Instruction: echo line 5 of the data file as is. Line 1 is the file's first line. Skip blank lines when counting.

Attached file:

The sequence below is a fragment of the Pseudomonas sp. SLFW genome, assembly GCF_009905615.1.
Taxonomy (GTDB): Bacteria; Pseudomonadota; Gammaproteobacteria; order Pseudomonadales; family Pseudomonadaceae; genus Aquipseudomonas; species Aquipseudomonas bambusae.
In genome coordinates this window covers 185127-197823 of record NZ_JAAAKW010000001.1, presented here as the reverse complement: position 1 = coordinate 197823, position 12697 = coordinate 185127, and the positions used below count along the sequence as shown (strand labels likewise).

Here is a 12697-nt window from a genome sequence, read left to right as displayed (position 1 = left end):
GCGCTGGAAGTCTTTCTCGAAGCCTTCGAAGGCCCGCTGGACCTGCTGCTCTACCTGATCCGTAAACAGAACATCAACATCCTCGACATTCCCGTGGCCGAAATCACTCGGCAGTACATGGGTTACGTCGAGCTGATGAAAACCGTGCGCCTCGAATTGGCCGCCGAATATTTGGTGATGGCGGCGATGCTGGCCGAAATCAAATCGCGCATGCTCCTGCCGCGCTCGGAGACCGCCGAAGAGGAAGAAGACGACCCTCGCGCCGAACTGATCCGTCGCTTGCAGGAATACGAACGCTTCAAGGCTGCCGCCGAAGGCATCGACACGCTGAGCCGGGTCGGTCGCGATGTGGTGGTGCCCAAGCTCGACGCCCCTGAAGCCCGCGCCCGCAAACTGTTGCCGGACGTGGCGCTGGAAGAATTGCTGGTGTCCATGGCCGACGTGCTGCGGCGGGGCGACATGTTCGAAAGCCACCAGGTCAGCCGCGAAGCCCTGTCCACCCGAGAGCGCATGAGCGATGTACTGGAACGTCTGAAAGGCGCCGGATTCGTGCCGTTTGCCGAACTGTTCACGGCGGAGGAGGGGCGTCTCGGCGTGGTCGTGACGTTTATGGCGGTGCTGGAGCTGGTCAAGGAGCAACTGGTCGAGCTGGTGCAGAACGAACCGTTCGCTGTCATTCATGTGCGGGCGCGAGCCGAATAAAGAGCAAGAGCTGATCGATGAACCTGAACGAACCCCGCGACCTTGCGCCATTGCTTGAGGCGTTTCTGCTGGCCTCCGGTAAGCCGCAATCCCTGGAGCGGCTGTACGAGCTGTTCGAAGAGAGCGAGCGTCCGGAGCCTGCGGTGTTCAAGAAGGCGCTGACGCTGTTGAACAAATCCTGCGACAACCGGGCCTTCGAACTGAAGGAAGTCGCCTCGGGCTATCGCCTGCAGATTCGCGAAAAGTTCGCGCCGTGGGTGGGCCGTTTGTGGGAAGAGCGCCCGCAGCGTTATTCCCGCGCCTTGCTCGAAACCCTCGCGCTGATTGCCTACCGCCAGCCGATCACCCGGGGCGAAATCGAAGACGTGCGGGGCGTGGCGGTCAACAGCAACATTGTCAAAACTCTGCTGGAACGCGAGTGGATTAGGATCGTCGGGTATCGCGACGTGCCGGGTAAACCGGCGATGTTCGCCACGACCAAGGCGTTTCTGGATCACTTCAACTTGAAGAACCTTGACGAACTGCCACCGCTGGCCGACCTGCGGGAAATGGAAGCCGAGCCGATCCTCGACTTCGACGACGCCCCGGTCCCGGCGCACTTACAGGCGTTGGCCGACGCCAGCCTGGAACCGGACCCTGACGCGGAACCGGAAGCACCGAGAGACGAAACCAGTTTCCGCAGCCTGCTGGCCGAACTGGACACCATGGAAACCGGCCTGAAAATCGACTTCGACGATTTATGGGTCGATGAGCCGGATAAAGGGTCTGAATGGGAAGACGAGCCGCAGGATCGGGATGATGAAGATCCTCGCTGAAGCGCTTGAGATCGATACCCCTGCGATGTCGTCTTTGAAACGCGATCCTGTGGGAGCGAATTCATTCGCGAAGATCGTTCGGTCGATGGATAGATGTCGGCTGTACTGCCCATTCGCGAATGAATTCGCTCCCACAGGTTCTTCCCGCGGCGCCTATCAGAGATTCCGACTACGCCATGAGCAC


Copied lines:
GCGCTGGAAGTCTTTCTCGAAGCCTTCGAAGGCCCGCTGGACCTGCTGCTCTACCTGATCCGTAAACAGAACATCAACATCCTCGACATTCCCGTGGCCGAAATCACTCGGCAGTACATGGGTTACGTCGAGCTGATGAAAACCGTGCGCCTCGAATTGGCCGCCGAATATTTGGTGATGGCGGCGATGCTGGCCGAAATCAAATCGCGCATGCTCCTGCCGCGCTCGGAGACCGCCGAAGAGGAAGAAGACGACCCTCGCGCCGAACTGATCCGTCGCTTGCAGGAATACGAACGCTTCAAGGCTGCCGCCGAAGGCATCGACACGCTGAGCCGGGTCGGTCGCGATGTGGTGGTGCCCAAGCTCGACGCCCCTGAAGCCCGCGCCCGCAAACTGTTGCCGGACGTGGCGCTGGAAGAATTGCTGGTGTCCATGGCCGACGTGCTGCGGCGGGGCGACATGTTCGAAAGCCACCAGGTCAGCCGCGAAGCCCTGTCCACCCGAGAGCGCATGAGCGATGTACTGGAACGTCTGAAAGGCGCCGGATTCGTGCCGTTTGCCGAACTGTTCACGGCGGAGGAGGGGCGTCTCGGCGTGGTCGTGACGTTTATGGCGGTGCTGGAGCTGGTCAAGGAGCAACTGGTCGAGCTGGTGCAGAACGAACCGTTCGCTGTCATTCATGTGCGGGCGCGAGCCGAATAAAGAGCAAGAGCTGATCGATGAACCTGAACGAACCCCGCGACCTTGCGCCATTGCTTGAGGCGTTTCTGCTGGCCTCCGGTAAGCCGCAATCCCTGGAGCGGCTGTACGAGCTGTTCGAAGAGAGCGAGCGTCCGGAGCCTGCGGTGTTCAAGAAGGCGCTGACGCTGTTGAACAAATCCTGCGACAACCGGGCCTTCGAACTGAAGGAAGTCGCCTCGGGCTATCGCCTGCAGATTCGCGAAAAGTTCGCGCCGTGGGTGGGCCGTTTGTGGGAAGAGCGCCCGCAGCGTTATTCCCGCGCCTTGCTCGAAACCCTCGCGCTGATTGCCTACCGCCAGCCGATCACCCGGGGCGAAATCGAAGACGTGCGGGGCGTGGCGGTCAACAGCAACATTGTCAAAACTCTGCTGGAACGCGAGTGGATTAGGATCGTCGGGTATCGCGACGTGCCGGGTAAACCGGCGATGTTCGCCACGACCAAGGCGTTTCTGGATCACTTCAACTTGAAGAACCTTGACGAACTGCCACCGCTGGCCGACCTGCGGGAAATGGAAGCCGAGCCGATCCTCGACTTCGACGACGCCCCGGTCCCGGCGCACTTACAGGCGTTGGCCGACGCCAGCCTGGAACCGGACCCTGACGCGGAACCGGAAGCACCGAGAGACGAAACCAGTTTCCGCAGCCTGCTGGCCGAACTGGACACCATGGAAACCGGCCTGAAAATCGACTTCGACGATTTATGGGTCGATGAGCCGGATAAAGGGTCTGAATGGGAAGACGAGCCGCAGGATCGGGATGATGAAGATCCTCGCTGAAGCGCTTGAGATCGATACCCCTGCGATGTCGTCTTTGAAACGCGATCCTGTGGGAGCGAATTCATTCGCGAAGATCGTTCGGTCGATGGATAGATGTCGGCTGTACTGCCCATTCGCGAATGAATTCGCTCCCACAGGTTCTTCCCGCGGCGCCTATCAGAGATTCCGACTACGCCATGAGCAC